where V is some fluid volume, N is the dimension of the space, x is the position vector, and Ω is the vorticity vector. The use of the word “impulse” may confuse the unfamiliar reader; it is an imprecise yet well-established nomenclature. Lighthill (1986) showed that the first moment of vorticity is equal to the impulse (i.e. the integral of force applied over time) necessary to establish an unbounded vortical flow from rest (the domain is unbounded, but the region of vortical fluid remains bounded). Since then, the term “impulse” has been co-opted to refer specifically to the first moment of vorticity, as recounted in Sect. 2.5 of Limacher (2019), and we will continue to use this terminology here.
The introduction of the concept of impulse removes the pressure and introduces vorticity to the equations of linear momentum conservation. This approach can be traced at least as far back as Thomson (1882), who sought to determine the speed of a vortex ring. In their review, Wu et al. (2015) recount that exact impulse-based expressions for aerodynamic force were derived independently by Burgers (1921), Wu (1981), and Lighthill (1986). Discussions of impulse formulations can also be found in Lamb (1932), Batchelor (1967), and Saffman (1992). They have recently gained popularity for use with planar or volume measurements of fluid velocities from particle image velocimetry and related techniques (e.g. Rival and van Oudheusden, 2017; Limacher et al., 2019, 2020).
Derivation of an impulse-based force formulation begins with the conventional application of the Reynolds transport theorem to the momentum equation and proceeds by manipulating the equations using vector calculus identities. For a full presentation, we recommend the Noca (1997) doctoral thesis, as only a brief overview is given here.
where t is time, and U is the velocity vector. S is the control surface bounding the control volume, V; n is the outward-facing normal on S; I is the unit tensor; P is the pressure; and T is the viscous stress tensor. The n⋅UU term gives the conventional momentum deficit when the equation is used to determine thrust.
The momentum integral – the first integral on the right-hand side of Eq. (4) – can be related to the impulse as given in Eq. (3) by the so-called “impulse-momentum identity” (Noca's Eq. 3.1) at the expense of additional terms. By then removing P using the Navier-Stokes equations and vector identities, Noca obtained his Eqs. (3.55) and (3.56), which we combine as
where N=3 for our analysis, is the kinetic energy per unit mass, and Fv is shorthand for viscous terms evaluated on S. In common with other CV analyses of wind turbines, Fv will be ignored. Equation (5), or its variations in Noca et al. (1997), Wu et al. (2015), and Kang et al. (2017), is the complete, general form of the impulse formulation for fluid-dynamic force for an impermeable body in steady motion. It is as exact as the more familiar Eq. (4), and it serves as the starting point for our analysis.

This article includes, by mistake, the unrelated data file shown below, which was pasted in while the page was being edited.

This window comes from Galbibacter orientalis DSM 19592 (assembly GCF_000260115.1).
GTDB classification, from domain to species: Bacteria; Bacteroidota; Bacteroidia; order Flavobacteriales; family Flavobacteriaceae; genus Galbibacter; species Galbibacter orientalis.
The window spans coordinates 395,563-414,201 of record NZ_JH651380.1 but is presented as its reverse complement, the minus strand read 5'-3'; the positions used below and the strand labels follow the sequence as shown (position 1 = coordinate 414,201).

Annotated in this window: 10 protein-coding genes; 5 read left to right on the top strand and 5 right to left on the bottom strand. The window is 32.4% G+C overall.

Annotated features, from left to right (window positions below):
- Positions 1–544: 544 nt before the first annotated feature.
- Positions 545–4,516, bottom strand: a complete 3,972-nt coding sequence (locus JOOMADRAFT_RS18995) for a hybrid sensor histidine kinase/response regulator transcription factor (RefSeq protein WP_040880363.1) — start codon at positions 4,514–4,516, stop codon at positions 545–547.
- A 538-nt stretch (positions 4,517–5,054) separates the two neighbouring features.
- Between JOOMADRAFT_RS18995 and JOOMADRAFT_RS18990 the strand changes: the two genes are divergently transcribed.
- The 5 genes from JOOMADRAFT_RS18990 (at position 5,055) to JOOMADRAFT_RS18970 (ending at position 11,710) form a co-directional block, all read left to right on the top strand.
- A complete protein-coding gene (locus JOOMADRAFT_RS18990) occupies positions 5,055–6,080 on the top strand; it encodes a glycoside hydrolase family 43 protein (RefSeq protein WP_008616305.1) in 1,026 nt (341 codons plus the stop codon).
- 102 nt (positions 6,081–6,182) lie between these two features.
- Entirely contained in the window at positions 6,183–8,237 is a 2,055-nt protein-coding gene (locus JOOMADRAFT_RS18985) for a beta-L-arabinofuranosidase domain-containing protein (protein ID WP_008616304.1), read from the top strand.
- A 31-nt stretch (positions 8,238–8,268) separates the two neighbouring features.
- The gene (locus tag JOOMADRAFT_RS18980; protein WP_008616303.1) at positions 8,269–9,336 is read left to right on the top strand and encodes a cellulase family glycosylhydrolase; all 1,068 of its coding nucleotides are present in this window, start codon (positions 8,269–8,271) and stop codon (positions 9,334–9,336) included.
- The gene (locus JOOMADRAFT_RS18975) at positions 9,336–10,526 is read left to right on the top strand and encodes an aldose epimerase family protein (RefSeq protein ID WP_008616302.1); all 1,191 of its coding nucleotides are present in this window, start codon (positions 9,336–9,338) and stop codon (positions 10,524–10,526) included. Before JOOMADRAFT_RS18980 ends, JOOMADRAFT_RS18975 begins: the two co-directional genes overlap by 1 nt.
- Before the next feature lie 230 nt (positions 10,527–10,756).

We consider a wind turbine rotating steadily at a tip speed ratio, λ, defined as the ratio of the circumferential velocity of the blade tips to the wind speed. The latter velocity will be used to normalize all velocities. All lengths are normalized by rotor radius, R. We start by using two variants of a cylindrical CV, both of whose upwind face is well ahead of the blades, and whose radius RCV≫R. This ensures that the streamwise velocity along the surface at RCV is equal to the wind speed. The downstream control surface is either just downstream or just upstream of the rotor plane; these variants are called CV1 and CV2, respectively, as shown in Fig. 1. In both cases, the origin of the cylindrical coordinate system is centred on the downstream face of the CV, as shown on the left of Fig. 1. x is the radial coordinate, z is the axial coordinate, and θ is the azimuthal angular coordinate (and the subscript θ refers to the circumferential direction).
We now consider the contributions of each term in Eq. (5) to the thrust, defined as
where ez is the unit vector in the z direction. The time derivative of the impulse integral – the first integral in Eq. (5) – does not necessarily vanish identically, but its thrust contribution does. Since the vortical wake is assumed to rotate with the blades, only the direction (but not the magnitude) of the impulse integral can change, and its time derivative reduces to
where Λ is the rotation vector. For steady rotation, Λ=λez, and the thrust contribution of Eq. (7) vanishes since Λ and ez are parallel.
The first two terms in the surface integral on the right-hand side of Eq. (5) can be referred to jointly as the velocity terms. The axial component of the n⋅UU term gives the conventional momentum-deficit term, derived in any textbook on wind turbine aerodynamics:
where CS1 is the external control surface bounding CV1, and SD denotes the downwind face of CV1. is the axial velocity magnitude, and a is the well-known axial induction factor. The term, which we will call the kinetic energy term, contains contributions from all three components of velocity; the thrust contribution from axial velocity is
The kinetic energy term also has a contribution from the radial velocity, v:
and the contribution from the circumferential velocity is
where we have continued the convention to express the circumferential velocity on SD as . The velocities on the lateral cylindrical control surface do not contribute to the kinetic energy term because its normal vector is perpendicular everywhere to ez. Vorticity can be non-zero only on the downstream face of the CV, and the last two terms on the right-hand side of Eq. (5), which we call the vortex terms, simplify to